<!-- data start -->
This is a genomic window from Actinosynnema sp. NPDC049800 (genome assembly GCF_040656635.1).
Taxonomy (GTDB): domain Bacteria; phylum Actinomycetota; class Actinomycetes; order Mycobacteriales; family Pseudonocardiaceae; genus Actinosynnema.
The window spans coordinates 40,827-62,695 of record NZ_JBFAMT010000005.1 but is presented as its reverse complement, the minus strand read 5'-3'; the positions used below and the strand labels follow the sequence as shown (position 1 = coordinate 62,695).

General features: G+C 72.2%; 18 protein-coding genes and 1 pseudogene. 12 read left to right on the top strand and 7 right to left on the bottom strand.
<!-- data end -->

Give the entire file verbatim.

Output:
This is a genomic window from Actinosynnema sp. NPDC049800 (genome assembly GCF_040656635.1).
Taxonomy (GTDB): domain Bacteria; phylum Actinomycetota; class Actinomycetes; order Mycobacteriales; family Pseudonocardiaceae; genus Actinosynnema.
The window spans coordinates 40,827-62,695 of record NZ_JBFAMT010000005.1 but is presented as its reverse complement, the minus strand read 5'-3'; the positions used below and the strand labels follow the sequence as shown (position 1 = coordinate 62,695).

General features: G+C 72.2%; 18 protein-coding genes and 1 pseudogene. 12 read left to right on the top strand and 7 right to left on the bottom strand.